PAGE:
Jump to content






Photo
- - - - -

Continuous servo micro motor mod

Posted by TurboSnail , 08 September 2017 · 371 views

For a current project, I need a tiny, but very high-ratio motor and gearbox, so modifying a servo to rotate continuously seems to be the perfect answer. The entire unit takes up less than 20x20x8mm and provides a motor, speed controller (I'm using it with R/C) and an approx. 120:1 ratio gearbox, while costing less than a fiver. But it does need some slightly fiddly modification first. I'm listing the process here, as much to aid my own memory next time I do this...

 

Attached Image

 

Small but hopefully powerful...

 

Attached Image

 

Attached Image

 

After levering off the base, you can see a tiny (4mm diameter) motor (the white circle on the right) and the circuit board. If you move the circuit board to one side, you find the potentiometer hiding underneath. This is what tells the servo what position it is in, so it can adjust correctly. All we need to do to make it rotate continuously is remove this feedback capability. To do this...

 

Attached Image

 

Attached Image

 

Lever out the potentiometer so it doesn't have the connecting shaft attached (it has a shaft connecting the pot to the output gear which you can see in the cover to the left). File down or drill out the potentiometer shaft hole (the little white bit sticking out of the small black box in the photo) so the shaft cannot turn the potentiometer. This has removed the servo's ability to sense where it is - there is a better way of doing this for bigger servos by replacing the potentiometer with a two high resistance, low tolerance resistors, which will give you more stability, but I don't have room to do that in this tiny servo body.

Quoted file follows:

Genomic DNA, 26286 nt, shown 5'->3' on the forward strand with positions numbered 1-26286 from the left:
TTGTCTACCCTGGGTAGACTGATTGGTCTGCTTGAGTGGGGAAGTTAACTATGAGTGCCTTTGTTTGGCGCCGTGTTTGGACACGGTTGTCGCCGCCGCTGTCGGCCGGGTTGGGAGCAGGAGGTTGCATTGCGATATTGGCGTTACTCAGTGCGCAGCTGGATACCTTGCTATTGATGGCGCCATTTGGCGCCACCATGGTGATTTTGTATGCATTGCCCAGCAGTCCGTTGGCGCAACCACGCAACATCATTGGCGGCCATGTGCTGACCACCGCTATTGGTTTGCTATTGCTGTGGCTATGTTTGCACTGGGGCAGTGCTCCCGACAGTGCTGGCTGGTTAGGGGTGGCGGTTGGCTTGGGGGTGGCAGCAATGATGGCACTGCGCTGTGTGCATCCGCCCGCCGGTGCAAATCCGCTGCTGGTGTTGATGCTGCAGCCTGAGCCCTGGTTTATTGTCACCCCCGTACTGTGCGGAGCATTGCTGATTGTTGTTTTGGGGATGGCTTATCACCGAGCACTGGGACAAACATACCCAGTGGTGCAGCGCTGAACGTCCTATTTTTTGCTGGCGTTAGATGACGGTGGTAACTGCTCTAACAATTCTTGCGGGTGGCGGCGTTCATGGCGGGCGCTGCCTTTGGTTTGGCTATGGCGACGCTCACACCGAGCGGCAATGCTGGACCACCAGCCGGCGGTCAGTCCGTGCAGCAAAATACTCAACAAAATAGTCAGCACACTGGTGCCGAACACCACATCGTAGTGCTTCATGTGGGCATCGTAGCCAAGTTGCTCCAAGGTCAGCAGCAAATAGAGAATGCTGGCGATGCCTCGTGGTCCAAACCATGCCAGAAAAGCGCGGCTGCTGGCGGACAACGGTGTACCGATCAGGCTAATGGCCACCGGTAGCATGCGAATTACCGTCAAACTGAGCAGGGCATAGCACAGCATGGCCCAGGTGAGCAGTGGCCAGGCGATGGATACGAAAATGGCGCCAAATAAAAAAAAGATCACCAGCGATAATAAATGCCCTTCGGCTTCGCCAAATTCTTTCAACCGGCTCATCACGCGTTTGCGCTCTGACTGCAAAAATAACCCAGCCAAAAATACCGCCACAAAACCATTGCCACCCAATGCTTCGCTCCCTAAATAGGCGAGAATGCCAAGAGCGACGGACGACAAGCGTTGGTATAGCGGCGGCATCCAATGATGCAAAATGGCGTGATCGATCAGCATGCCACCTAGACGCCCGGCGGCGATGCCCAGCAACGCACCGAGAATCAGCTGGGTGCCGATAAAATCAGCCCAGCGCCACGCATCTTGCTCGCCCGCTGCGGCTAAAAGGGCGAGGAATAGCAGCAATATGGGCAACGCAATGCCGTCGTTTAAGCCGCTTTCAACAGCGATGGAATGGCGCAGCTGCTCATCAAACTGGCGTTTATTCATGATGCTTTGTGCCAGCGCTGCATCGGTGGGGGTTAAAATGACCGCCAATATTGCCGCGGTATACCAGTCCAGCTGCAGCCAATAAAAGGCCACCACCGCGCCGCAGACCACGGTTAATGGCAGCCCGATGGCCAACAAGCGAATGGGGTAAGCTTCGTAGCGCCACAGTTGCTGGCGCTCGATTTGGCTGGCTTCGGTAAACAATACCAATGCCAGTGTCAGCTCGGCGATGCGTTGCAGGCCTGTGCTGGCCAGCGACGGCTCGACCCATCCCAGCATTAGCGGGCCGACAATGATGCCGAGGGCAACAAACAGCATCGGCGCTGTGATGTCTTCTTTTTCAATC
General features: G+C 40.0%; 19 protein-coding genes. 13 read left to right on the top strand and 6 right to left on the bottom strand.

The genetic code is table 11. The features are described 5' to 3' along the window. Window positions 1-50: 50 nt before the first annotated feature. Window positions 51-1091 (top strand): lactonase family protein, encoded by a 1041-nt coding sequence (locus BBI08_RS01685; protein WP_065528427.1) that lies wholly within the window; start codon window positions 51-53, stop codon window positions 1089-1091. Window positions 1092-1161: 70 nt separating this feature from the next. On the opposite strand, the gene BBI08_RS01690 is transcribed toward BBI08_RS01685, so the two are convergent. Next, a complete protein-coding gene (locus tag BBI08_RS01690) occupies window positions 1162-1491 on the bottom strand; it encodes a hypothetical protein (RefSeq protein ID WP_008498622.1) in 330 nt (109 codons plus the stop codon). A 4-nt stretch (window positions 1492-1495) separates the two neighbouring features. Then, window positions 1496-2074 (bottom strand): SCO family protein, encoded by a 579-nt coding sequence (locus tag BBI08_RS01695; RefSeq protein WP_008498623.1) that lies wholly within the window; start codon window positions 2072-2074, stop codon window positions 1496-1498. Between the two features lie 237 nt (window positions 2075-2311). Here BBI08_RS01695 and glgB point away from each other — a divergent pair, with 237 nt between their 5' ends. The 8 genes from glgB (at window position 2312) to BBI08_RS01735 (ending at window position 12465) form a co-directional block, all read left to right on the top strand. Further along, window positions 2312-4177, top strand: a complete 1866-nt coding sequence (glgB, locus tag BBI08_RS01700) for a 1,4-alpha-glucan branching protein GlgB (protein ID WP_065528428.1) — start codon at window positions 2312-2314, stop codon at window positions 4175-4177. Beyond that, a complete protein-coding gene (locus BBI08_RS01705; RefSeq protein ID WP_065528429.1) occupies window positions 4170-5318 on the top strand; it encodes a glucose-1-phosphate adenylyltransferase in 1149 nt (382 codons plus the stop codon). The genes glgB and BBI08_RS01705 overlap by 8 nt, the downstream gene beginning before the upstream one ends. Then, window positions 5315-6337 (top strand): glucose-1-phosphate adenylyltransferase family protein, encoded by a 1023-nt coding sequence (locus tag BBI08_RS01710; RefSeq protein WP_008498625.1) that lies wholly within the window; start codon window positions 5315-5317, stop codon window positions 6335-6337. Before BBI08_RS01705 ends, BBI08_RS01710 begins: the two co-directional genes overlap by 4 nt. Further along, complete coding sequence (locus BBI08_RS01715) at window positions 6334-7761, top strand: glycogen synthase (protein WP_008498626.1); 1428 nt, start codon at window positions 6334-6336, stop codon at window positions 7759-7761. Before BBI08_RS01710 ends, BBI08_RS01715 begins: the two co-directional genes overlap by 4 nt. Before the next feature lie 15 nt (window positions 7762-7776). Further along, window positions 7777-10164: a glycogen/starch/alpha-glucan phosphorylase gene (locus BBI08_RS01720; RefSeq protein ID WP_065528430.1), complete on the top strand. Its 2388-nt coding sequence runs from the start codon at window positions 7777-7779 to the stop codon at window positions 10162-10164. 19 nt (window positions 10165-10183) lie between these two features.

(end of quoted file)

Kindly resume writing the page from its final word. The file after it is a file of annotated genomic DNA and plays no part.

Flip the servo over and lever off the top cover to reveal the gearbox - be very careful with this or you will have gears everywhere and will have to spend 10,000 years trying to work out what order they went in. I speak from experience...

 

The output gear (the one sticking out the top with a spline on it) will have a tab on the bottom to limit the range it can turn. Cut/file this off. Before you put the output gear back, measure the spline diameter - about 3mm is fairly common.

 

Attached Image

 

To add a gear to the spline instead of one of the 'horns' that came with it (no idea why they're called that) drill out a gear to slightly less than the spline diameter - drilling this gear to 3mm (by drilling to 2.5mm, then 3mm to reduce the risk of decentreing the hole) results in a snug fit. I used a crown gear as the servo has to sit flat under the chassis so needs a right angle before reaching the wheels.

 

Attached Image

 

Re-assemble the gearbox and cover, then test - you should have a continuous rotation servo! If it rotates when the control stick is in the centre position, adjust the potentiometer with a small screwdriver until it stays still. If you want, give it a blob of superglue to make sure.

 

Attached Image

 

Attached Image

 

The potentiometer can then tuck back into the body as it is not physically connected to the output gear any more, making the installation nice and compact. Job done!

 

Attached Image

  • Informative/Useful x 3
  • Like x 1





Very nice - and brave, doing one this size.... I've done a much larger one, but this is quite useful! Nice!

Recent Entries

Recent Comments

user(s) viewing

members, guests, anonymous users

Tags

    Search My Blog

    MyBlogLog

    Categories

    Latest Visitors

    • Photo
      Barry Ten
      Today, 15:30
    • Photo
      Tricky
      Today, 11:45
    • Photo
      1949bob
      Yesterday, 19:41
    • Photo
      Chuffer Davies
      Yesterday, 17:37
    • Photo
      itsthegman
      Yesterday, 16:41